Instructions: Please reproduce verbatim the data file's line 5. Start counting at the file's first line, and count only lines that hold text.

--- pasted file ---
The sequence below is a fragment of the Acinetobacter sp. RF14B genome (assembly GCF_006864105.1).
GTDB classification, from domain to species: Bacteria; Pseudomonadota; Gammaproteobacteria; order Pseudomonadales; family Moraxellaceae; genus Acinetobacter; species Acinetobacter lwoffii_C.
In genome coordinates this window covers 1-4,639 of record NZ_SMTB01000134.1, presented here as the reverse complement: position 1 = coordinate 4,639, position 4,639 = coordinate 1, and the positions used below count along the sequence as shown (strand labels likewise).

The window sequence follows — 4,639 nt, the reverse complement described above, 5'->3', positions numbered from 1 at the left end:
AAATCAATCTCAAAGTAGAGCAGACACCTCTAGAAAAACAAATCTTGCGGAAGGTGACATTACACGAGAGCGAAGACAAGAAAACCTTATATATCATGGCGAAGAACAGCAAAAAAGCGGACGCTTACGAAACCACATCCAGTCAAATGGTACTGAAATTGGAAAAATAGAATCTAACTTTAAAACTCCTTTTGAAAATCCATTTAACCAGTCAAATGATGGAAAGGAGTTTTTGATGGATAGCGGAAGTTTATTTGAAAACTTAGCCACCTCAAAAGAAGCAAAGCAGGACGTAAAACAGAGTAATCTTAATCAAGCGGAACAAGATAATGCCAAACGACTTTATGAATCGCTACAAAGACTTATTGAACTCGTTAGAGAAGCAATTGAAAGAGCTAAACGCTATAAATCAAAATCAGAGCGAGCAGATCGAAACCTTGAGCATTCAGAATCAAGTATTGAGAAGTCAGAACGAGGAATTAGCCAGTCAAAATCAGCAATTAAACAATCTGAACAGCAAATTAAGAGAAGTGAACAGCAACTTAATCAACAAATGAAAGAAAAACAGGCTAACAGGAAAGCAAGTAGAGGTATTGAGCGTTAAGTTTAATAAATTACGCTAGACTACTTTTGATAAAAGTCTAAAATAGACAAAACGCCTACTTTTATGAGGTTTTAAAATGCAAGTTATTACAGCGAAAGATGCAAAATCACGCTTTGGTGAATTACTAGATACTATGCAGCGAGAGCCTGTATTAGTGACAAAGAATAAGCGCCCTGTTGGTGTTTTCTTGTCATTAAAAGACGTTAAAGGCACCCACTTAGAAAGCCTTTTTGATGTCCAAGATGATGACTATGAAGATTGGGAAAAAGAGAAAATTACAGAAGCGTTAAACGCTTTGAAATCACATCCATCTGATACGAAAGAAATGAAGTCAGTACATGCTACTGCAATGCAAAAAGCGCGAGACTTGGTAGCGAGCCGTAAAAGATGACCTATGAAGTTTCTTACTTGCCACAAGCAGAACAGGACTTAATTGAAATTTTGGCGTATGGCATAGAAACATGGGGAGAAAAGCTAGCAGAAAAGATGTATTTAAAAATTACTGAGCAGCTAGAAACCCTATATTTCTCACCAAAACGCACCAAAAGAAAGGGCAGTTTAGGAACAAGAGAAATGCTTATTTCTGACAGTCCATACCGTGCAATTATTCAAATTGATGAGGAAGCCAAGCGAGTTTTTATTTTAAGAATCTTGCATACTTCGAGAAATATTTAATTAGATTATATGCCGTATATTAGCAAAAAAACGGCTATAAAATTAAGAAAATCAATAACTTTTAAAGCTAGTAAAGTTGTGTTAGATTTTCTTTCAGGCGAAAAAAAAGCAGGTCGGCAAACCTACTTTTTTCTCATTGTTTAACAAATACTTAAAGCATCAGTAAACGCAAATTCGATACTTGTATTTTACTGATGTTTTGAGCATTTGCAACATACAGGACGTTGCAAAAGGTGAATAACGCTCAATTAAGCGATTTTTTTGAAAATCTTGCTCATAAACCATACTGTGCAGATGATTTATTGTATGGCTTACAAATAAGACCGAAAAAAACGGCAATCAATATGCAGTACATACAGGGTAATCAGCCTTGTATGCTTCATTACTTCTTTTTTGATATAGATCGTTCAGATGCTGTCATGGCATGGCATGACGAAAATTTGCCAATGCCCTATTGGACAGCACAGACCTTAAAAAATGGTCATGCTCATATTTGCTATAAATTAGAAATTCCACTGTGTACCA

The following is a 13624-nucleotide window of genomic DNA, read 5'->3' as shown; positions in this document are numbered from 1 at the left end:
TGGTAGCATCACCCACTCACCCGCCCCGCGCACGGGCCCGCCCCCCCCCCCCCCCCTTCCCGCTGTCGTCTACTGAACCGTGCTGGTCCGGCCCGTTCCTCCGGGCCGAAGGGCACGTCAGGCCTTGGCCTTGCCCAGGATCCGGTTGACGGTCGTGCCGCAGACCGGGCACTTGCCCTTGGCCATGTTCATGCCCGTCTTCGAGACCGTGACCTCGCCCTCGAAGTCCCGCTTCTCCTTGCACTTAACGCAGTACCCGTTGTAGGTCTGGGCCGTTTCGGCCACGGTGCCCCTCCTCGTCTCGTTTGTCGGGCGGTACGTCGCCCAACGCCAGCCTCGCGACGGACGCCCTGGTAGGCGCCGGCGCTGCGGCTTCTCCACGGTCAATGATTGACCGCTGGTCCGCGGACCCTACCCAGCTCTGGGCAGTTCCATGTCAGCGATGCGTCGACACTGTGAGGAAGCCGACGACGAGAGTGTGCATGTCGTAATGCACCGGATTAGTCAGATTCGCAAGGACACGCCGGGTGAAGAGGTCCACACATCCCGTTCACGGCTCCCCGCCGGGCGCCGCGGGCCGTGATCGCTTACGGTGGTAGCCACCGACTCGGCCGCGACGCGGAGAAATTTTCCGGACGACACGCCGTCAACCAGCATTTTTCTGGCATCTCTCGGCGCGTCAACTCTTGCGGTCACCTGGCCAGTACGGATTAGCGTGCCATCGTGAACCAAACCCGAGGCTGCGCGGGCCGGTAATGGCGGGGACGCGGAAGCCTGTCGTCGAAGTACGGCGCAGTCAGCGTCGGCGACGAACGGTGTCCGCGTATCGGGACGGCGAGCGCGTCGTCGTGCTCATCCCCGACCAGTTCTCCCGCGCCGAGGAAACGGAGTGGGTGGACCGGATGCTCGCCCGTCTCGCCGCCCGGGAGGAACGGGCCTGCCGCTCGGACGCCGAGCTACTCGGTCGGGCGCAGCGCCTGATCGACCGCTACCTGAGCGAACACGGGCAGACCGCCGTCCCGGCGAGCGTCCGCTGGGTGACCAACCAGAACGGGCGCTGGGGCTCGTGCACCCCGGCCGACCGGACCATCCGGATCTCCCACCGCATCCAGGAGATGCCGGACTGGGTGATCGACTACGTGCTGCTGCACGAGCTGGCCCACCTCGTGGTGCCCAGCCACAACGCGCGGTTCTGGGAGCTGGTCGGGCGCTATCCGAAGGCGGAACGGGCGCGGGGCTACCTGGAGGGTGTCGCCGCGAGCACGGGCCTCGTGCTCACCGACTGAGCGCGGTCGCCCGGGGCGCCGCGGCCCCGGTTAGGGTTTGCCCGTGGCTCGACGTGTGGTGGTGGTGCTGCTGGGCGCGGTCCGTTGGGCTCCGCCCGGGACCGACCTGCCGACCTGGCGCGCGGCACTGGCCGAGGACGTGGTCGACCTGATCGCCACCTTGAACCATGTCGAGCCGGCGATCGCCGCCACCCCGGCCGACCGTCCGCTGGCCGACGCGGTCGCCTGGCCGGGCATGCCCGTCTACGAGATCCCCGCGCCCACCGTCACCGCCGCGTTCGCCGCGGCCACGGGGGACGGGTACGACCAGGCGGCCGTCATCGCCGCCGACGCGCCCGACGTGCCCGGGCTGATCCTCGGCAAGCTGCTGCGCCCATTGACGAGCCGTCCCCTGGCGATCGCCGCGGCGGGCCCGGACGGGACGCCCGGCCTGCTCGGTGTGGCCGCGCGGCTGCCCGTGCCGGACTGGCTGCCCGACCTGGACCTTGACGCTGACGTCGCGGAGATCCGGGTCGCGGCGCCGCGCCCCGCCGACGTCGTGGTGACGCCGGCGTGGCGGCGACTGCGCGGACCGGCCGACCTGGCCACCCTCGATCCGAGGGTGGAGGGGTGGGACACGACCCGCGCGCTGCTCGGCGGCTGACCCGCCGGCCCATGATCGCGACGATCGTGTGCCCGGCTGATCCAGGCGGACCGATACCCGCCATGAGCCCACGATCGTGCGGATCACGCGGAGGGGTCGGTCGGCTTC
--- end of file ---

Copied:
AAATCAATCTCAAAGTAGAGCAGACACCTCTAGAAAAACAAATCTTGCGGAAGGTGACATTACACGAGAGCGAAGACAAGAAAACCTTATATATCATGGCGAAGAACAGCAAAAAAGCGGACGCTTACGAAACCACATCCAGTCAAATGGTACTGAAATTGGAAAAATAGAATCTAACTTTAAAACTCCTTTTGAAAATCCATTTAACCAGTCAAATGATGGAAAGGAGTTTTTGATGGATAGCGGAAGTTTATTTGAAAACTTAGCCACCTCAAAAGAAGCAAAGCAGGACGTAAAACAGAGTAATCTTAATCAAGCGGAACAAGATAATGCCAAACGACTTTATGAATCGCTACAAAGACTTATTGAACTCGTTAGAGAAGCAATTGAAAGAGCTAAACGCTATAAATCAAAATCAGAGCGAGCAGATCGAAACCTTGAGCATTCAGAATCAAGTATTGAGAAGTCAGAACGAGGAATTAGCCAGTCAAAATCAGCAATTAAACAATCTGAACAGCAAATTAAGAGAAGTGAACAGCAACTTAATCAACAAATGAAAGAAAAACAGGCTAACAGGAAAGCAAGTAGAGGTATTGAGCGTTAAGTTTAATAAATTACGCTAGACTACTTTTGATAAAAGTCTAAAATAGACAAAACGCCTACTTTTATGAGGTTTTAAAATGCAAGTTATTACAGCGAAAGATGCAAAATCACGCTTTGGTGAATTACTAGATACTATGCAGCGAGAGCCTGTATTAGTGACAAAGAATAAGCGCCCTGTTGGTGTTTTCTTGTCATTAAAAGACGTTAAAGGCACCCACTTAGAAAGCCTTTTTGATGTCCAAGATGATGACTATGAAGATTGGGAAAAAGAGAAAATTACAGAAGCGTTAAACGCTTTGAAATCACATCCATCTGATACGAAAGAAATGAAGTCAGTACATGCTACTGCAATGCAAAAAGCGCGAGACTTGGTAGCGAGCCGTAAAAGATGACCTATGAAGTTTCTTACTTGCCACAAGCAGAACAGGACTTAATTGAAATTTTGGCGTATGGCATAGAAACATGGGGAGAAAAGCTAGCAGAAAAGATGTATTTAAAAATTACTGAGCAGCTAGAAACCCTATATTTCTCACCAAAACGCACCAAAAGAAAGGGCAGTTTAGGAACAAGAGAAATGCTTATTTCTGACAGTCCATACCGTGCAATTATTCAAATTGATGAGGAAGCCAAGCGAGTTTTTATTTTAAGAATCTTGCATACTTCGAGAAATATTTAATTAGATTATATGCCGTATATTAGCAAAAAAACGGCTATAAAATTAAGAAAATCAATAACTTTTAAAGCTAGTAAAGTTGTGTTAGATTTTCTTTCAGGCGAAAAAAAAGCAGGTCGGCAAACCTACTTTTTTCTCATTGTTTAACAAATACTTAAAGCATCAGTAAACGCAAATTCGATACTTGTATTTTACTGATGTTTTGAGCATTTGCAACATACAGGACGTTGCAAAAGGTGAATAACGCTCAATTAAGCGATTTTTTTGAAAATCTTGCTCATAAACCATACTGTGCAGATGATTTATTGTATGGCTTACAAATAAGACCGAAAAAAACGGCAATCAATATGCAGTACATACAGGGTAATCAGCCTTGTATGCTTCATTACTTCTTTTTTGATATAGATCGTTCAGATGCTGTCATGGCATGGCATGACGAAAATTTGCCAATGCCCTATTGGACAGCACAGACCTTAAAAAATGGTCATGCTCATATTTGCTATAAATTAGAAATTCCACTGTGTACCA